by Amy Johnson Crow | Oct 16, 2013
The federal census is a cornerstone of genealogical research in the United States. No other set of records is created so regularly and includes so much information. From 1790, the first U.S. census, to 1940, the most recent one available to the public, the census gives a variety of information about relationships, birth dates, and other clues to help you climb your family tree. (Anne Roach's article "Making Sense of the Census: The U.S. Federal Population Census" gives great background about the U.S. census.)
With so much information that's available, we owe it to ourselves to find our ancestors in all of the censuses in which they should appear. Each one can contain a different clue. (If you still need convincing, read about this census that recorded more than was required.)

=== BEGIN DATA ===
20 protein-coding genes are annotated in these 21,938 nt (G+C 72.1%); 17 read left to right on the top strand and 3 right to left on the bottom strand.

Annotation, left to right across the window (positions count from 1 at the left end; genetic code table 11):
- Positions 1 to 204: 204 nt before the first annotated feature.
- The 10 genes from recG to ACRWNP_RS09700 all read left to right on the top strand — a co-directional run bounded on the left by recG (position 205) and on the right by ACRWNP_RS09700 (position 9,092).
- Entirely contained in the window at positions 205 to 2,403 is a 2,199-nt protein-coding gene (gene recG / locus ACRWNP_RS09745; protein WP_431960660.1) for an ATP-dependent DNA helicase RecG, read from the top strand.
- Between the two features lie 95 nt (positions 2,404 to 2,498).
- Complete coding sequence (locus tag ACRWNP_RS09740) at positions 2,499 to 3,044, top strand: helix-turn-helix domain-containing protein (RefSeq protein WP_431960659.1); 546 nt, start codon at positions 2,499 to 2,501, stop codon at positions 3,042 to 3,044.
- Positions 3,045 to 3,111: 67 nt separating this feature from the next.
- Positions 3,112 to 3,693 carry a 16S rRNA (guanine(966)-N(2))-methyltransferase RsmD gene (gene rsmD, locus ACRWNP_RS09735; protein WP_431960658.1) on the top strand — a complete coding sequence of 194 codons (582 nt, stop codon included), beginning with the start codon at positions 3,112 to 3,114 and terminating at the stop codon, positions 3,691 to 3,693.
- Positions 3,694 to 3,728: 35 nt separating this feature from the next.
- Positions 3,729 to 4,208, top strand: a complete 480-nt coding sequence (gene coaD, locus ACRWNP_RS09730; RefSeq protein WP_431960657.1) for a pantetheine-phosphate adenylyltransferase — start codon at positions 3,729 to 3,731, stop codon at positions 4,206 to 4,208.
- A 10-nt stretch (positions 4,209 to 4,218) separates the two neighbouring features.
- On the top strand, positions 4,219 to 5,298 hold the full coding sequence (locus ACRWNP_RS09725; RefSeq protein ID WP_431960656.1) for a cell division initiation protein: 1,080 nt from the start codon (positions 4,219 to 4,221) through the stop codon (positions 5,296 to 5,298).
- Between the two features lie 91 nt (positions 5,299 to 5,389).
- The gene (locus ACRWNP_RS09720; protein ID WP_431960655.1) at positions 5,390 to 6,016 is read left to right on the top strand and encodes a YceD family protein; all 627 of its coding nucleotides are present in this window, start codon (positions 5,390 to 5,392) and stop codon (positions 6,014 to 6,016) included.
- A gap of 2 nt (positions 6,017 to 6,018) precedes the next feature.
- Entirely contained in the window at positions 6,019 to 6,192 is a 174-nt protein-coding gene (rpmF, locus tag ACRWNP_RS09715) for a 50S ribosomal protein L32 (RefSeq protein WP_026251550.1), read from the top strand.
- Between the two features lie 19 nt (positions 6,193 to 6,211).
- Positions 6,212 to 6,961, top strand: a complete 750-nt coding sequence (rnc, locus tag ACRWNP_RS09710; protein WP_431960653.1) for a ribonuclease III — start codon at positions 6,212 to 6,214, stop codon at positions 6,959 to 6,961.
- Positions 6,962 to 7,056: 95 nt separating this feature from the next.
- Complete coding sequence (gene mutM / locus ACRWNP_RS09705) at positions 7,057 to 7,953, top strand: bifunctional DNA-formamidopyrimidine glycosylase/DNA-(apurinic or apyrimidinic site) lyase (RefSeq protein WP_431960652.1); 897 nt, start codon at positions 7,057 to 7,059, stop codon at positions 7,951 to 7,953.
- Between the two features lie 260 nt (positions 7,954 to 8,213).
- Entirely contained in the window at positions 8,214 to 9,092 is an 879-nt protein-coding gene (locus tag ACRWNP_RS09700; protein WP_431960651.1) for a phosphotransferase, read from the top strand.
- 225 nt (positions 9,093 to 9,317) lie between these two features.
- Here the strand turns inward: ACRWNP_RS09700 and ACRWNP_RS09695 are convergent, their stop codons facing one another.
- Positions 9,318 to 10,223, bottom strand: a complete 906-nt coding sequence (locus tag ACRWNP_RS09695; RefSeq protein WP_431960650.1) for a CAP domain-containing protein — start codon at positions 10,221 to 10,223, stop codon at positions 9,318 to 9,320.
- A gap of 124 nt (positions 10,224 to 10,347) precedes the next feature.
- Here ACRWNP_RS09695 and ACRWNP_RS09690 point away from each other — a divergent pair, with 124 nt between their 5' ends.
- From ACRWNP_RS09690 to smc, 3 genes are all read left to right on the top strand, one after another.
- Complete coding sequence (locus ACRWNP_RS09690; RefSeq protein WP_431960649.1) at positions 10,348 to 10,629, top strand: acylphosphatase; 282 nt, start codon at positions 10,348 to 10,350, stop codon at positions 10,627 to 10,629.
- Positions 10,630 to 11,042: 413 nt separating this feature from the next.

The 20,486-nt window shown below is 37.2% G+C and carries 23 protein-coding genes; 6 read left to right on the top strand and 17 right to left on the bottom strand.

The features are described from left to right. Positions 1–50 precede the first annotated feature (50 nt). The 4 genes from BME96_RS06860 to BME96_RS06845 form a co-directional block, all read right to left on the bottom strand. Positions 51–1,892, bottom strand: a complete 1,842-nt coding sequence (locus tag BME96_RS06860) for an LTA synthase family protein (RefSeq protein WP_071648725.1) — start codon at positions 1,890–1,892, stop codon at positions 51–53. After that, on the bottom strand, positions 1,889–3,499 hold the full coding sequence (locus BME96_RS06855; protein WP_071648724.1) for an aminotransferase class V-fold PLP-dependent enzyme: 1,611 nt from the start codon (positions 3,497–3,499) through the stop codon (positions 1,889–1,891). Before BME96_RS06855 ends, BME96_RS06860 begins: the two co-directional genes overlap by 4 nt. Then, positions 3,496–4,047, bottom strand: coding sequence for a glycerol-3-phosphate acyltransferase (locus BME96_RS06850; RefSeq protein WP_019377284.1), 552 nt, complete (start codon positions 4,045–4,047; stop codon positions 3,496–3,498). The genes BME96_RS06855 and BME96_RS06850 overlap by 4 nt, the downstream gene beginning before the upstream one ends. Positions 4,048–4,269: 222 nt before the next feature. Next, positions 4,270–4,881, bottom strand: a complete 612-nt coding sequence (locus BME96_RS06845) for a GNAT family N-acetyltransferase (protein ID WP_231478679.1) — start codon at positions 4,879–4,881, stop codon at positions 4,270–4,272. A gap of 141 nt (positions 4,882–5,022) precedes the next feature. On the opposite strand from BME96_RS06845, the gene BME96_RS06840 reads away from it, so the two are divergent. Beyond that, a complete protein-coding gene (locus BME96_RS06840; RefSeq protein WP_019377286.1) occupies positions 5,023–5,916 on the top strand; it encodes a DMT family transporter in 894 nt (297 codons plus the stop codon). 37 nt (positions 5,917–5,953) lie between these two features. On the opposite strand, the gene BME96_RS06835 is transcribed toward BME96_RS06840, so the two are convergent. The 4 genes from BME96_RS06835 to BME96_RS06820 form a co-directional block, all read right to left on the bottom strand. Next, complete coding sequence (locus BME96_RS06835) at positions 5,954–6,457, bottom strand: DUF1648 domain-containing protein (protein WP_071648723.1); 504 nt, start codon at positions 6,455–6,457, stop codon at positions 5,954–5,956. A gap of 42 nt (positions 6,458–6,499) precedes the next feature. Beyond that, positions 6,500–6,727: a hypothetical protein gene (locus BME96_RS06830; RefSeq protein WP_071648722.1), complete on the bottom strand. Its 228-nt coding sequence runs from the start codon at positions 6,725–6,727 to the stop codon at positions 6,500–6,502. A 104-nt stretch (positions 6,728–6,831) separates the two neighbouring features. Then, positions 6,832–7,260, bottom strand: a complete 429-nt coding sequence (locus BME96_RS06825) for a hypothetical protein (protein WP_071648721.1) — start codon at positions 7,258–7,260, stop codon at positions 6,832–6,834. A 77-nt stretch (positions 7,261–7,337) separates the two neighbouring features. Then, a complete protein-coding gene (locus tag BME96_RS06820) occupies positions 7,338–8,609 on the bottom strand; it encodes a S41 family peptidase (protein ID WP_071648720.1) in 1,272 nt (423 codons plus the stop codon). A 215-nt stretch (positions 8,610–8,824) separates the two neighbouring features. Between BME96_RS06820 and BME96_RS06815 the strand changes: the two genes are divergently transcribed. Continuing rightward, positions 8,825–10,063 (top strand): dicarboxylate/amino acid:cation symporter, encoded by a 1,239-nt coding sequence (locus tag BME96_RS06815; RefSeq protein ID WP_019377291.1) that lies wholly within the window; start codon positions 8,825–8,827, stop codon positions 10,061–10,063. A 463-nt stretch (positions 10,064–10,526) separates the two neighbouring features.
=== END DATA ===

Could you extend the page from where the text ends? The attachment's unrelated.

In this video, we will cover some strategies for finding those ancestors who seem to be hiding. We will also talk about ways that you can narrow down the results, which is especially helpful when you're working with a common name.
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